A National Institutes of Health (NIH)-funded consortium has found that measuring a key blood molecule may identify the degree to which impaired blood flow to a patient’s brain contributes to dementia.
The research, published on Thursday in Alzheimer's & Dementia: The Journal of the Alzheimer's Association, may also help doctors distinguish between the most common sources of dementia.
Cerebral small vessel disease, a common disease marked by damage to the cells lining the brain’s blood vessels, is a major contributor to cognitive problems and dementia in older adults. However, it can be difficult for doctors to determine whether a patient’s cognitive impairment stems predominantly from Alzheimer’s disease or vascular problems, the two most common causes of dementia. Doctors typically rely on MRIs or CAT scans to detect evidence of brain injury in order to make that determination. However, such imaging is imprecise.
The consortium, called MarkVCID, sought a blood-based biomarker associated with traditional measures of vascular injury that would allow clinicians to determine whether a patient had vascular-related dementia rather than Alzheimer’s disease.
“Increasingly there’s a recognition that we can use the bloodstream as an available but imperfect tool to understand who maximally benefits from structural and functional imaging tools,” UCLA associate professor and lead author Dr. Jason Hinman said in a statement. “It may also tell us who might be the best candidates for some of the really new emerging drugs that are available on the market to treat cognitive impairment and dementia.”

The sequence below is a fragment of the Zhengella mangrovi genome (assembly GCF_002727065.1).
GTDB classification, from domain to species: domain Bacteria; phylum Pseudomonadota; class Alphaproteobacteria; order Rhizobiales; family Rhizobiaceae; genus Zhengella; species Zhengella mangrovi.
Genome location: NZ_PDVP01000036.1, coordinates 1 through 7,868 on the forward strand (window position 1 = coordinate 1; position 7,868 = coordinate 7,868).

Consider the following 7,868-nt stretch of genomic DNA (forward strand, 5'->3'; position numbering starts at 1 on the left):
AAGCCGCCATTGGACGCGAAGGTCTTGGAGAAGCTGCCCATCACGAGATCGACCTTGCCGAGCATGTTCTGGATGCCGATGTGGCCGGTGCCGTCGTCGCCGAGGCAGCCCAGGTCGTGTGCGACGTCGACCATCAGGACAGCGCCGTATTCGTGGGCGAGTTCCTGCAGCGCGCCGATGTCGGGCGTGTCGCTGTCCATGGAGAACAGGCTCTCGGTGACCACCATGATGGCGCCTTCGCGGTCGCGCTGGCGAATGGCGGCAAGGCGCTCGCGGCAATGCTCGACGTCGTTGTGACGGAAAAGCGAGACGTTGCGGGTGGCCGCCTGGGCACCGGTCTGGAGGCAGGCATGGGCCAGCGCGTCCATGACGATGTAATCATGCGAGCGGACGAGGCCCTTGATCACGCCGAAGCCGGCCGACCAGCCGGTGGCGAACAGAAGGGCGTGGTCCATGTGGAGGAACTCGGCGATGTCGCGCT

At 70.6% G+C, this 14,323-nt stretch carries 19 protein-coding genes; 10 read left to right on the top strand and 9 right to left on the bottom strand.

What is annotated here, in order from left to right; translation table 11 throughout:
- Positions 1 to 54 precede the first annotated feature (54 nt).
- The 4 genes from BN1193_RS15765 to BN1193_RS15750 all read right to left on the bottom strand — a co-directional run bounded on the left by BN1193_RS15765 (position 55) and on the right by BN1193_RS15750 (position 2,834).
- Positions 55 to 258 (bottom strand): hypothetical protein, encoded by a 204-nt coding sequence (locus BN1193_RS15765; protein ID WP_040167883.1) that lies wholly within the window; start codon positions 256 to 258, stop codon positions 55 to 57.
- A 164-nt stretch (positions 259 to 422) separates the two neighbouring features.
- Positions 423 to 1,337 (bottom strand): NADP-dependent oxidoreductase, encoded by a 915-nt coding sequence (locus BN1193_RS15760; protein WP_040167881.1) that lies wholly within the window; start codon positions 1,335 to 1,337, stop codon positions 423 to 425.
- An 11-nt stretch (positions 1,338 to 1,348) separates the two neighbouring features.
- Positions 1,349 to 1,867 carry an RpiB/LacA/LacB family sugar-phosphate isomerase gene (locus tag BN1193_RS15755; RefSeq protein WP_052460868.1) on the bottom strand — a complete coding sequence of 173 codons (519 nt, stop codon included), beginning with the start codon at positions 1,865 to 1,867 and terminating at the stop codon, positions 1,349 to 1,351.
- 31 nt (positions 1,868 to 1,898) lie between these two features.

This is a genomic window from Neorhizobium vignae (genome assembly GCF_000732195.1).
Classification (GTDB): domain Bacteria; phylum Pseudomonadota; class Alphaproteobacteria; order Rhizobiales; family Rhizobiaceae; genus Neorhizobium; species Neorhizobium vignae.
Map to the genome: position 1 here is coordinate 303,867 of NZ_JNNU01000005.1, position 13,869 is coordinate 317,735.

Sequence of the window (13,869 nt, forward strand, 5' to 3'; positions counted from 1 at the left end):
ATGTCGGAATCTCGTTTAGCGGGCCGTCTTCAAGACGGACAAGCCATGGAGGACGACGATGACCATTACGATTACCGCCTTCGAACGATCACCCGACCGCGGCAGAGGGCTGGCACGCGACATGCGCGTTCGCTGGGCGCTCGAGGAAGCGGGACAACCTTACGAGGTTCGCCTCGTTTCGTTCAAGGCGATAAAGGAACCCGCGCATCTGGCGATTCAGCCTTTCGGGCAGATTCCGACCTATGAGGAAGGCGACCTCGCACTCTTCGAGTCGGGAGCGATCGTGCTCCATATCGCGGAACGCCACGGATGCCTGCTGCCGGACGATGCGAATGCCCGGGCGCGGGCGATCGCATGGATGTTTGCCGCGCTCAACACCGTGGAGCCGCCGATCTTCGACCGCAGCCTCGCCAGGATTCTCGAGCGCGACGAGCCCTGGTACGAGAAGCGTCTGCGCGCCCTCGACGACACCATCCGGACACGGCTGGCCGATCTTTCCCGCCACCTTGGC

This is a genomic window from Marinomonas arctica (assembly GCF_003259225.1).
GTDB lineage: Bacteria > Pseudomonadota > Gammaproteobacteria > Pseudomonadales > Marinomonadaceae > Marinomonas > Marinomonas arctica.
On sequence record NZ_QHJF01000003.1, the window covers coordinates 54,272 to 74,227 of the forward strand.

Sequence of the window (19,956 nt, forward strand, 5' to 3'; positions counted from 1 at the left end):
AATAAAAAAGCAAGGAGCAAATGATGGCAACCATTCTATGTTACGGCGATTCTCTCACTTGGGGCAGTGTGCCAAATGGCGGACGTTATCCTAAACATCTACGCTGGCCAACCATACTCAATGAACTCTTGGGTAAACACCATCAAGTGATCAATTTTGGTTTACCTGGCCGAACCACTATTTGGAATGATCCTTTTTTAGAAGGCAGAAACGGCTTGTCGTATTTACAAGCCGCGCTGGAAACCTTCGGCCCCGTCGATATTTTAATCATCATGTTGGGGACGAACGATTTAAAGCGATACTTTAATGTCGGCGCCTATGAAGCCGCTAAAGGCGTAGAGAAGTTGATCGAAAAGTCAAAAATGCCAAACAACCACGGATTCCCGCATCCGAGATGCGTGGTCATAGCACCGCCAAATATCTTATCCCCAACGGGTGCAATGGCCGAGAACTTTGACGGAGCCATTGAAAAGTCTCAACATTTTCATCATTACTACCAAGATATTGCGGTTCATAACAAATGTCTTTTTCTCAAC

The researchers hypothesized that the body might respond to damaged small blood vessels with intensified efforts to grow more vessels. They identified the signaling involved in the formation of new blood vessels, called angiogenesis, as a potential biomarker. One of those signals, called placental growth factor (PlGF) -- a key molecule involved in angiogenesis -- had previously been associated with cerebral blood flow regulation. The data suggested that PIGF might be a useful biomarker for identifying patients with cognitive impairment and dementia due to vascular brain injury.
The researchers found that patients with higher levels of PlGF were more likely to have evidence of brain injury or functional cognitive impairment as measured by the Clinical Dementia Rating Scale.
At the University of California, Los Angeles (UCLA) and four other sites, 335 patients underwent brain imaging, cognitive testing, and blood collection. Those in the top quartile for PlGF measurement were three times as likely to have cognitive impairment or dementia compared to those in the bottom quartile. Every unit increase in total PlGF in the bloodstream was also associated with a 22% increase in the likelihood of having cognitive impairment and a 16% increase in the likelihood of showing imaging evidence of cerebral small vessel disease.
The researchers are now studying whether PlGF and other angiogenic bloodstream markers could help predict the risk of future cognitive decline.